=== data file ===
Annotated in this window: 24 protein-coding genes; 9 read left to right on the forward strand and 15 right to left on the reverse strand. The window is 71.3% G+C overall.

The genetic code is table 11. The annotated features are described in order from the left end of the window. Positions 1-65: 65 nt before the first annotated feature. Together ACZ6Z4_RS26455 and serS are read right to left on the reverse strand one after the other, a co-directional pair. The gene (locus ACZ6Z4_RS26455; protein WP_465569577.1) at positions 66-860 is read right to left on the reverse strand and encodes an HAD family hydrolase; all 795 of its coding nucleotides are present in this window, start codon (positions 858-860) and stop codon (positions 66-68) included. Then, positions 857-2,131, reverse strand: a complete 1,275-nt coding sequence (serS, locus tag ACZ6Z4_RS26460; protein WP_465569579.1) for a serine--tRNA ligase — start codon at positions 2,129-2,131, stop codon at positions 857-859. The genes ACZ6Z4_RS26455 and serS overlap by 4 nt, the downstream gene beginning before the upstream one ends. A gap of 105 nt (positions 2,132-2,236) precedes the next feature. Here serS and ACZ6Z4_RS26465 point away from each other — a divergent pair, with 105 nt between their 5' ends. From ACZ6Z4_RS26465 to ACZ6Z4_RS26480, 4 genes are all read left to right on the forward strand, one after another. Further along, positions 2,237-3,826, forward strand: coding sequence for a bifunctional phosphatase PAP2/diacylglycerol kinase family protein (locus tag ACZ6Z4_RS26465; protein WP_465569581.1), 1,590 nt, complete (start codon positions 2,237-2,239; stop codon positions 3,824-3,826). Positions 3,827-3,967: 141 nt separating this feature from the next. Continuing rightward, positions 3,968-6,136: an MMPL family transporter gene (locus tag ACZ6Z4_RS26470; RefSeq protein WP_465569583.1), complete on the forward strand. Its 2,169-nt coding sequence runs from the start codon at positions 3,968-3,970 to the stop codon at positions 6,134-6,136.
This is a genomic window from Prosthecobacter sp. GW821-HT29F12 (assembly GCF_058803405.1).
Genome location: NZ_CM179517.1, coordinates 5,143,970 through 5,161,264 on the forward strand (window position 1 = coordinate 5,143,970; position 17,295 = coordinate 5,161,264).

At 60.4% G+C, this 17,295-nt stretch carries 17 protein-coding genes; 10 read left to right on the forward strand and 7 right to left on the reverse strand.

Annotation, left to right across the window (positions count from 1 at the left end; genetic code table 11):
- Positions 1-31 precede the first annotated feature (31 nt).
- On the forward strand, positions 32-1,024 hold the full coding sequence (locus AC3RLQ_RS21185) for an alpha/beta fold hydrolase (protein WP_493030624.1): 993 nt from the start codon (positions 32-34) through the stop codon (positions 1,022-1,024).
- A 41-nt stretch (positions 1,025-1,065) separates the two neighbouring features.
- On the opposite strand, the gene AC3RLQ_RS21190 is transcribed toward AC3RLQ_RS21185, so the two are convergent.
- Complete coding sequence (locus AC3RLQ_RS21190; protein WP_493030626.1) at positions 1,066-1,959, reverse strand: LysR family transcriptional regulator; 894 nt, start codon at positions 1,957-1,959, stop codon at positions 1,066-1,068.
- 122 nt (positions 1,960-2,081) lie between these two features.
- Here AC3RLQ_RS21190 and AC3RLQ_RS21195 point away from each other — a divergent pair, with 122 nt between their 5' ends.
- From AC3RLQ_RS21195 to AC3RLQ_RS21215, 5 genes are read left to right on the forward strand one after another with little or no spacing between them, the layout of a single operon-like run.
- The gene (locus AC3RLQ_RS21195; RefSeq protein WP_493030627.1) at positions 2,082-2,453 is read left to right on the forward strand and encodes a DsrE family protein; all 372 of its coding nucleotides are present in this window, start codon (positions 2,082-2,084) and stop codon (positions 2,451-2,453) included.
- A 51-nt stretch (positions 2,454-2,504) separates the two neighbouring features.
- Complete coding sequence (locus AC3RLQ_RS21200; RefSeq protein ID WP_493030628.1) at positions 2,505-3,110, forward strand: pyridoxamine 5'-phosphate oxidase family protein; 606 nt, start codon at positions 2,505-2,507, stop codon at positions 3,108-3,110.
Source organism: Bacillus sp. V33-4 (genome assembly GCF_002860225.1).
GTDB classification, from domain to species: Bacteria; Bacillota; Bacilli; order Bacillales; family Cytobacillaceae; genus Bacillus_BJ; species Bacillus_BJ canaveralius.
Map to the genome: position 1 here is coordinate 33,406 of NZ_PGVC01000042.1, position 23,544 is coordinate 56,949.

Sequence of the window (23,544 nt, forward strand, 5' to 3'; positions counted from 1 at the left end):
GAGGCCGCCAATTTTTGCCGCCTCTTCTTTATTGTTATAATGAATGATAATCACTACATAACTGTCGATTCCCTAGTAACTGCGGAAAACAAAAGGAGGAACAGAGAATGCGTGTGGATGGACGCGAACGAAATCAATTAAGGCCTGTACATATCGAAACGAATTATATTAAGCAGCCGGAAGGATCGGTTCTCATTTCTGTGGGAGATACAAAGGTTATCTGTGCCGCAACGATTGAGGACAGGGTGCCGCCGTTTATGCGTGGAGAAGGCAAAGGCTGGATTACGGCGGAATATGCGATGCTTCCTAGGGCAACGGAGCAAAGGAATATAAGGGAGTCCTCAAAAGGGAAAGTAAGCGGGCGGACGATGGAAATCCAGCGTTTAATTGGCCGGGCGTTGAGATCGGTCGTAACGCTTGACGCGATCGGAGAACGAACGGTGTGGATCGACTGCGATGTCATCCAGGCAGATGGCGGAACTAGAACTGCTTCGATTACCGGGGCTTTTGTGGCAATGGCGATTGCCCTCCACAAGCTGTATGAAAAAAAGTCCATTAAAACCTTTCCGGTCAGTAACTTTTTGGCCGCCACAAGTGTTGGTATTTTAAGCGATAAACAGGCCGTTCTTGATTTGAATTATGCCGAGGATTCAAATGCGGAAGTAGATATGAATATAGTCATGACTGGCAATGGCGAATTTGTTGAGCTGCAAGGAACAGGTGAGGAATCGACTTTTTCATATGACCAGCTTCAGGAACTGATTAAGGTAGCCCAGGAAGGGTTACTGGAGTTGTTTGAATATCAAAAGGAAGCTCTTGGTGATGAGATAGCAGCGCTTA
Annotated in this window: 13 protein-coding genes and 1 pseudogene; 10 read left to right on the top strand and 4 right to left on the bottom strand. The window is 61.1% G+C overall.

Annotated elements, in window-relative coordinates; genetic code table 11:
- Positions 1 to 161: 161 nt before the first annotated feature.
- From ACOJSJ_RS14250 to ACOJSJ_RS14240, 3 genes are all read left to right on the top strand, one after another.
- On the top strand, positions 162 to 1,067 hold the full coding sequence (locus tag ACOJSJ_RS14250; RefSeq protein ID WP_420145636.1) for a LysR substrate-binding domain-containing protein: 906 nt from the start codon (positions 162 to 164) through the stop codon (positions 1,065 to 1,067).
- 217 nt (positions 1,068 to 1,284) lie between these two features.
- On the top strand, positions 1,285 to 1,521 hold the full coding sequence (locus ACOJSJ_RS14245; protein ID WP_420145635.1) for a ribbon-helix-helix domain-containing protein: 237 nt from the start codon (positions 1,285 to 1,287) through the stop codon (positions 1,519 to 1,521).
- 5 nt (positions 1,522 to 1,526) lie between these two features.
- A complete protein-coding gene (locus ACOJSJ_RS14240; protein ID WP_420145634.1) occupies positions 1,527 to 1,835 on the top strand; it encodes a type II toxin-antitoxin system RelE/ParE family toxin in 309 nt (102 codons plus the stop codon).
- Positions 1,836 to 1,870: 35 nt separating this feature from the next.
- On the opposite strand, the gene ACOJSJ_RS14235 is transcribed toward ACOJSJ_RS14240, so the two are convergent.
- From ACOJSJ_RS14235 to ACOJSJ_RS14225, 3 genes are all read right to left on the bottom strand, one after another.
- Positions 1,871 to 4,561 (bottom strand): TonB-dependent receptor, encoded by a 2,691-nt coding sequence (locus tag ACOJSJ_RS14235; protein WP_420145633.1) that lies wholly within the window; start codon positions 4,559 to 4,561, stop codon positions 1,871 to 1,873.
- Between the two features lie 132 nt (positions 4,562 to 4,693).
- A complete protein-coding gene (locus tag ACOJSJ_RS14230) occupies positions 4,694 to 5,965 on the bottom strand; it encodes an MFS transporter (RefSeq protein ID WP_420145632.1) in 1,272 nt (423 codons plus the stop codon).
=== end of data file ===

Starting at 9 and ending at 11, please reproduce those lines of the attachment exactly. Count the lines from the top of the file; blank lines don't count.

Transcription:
- A 41-nt stretch (positions 1,025-1,065) separates the two neighbouring features.
- On the opposite strand, the gene AC3RLQ_RS21190 is transcribed toward AC3RLQ_RS21185, so the two are convergent.
- Complete coding sequence (locus AC3RLQ_RS21190; protein WP_493030626.1) at positions 1,066-1,959, reverse strand: LysR family transcriptional regulator; 894 nt, start codon at positions 1,957-1,959, stop codon at positions 1,066-1,068.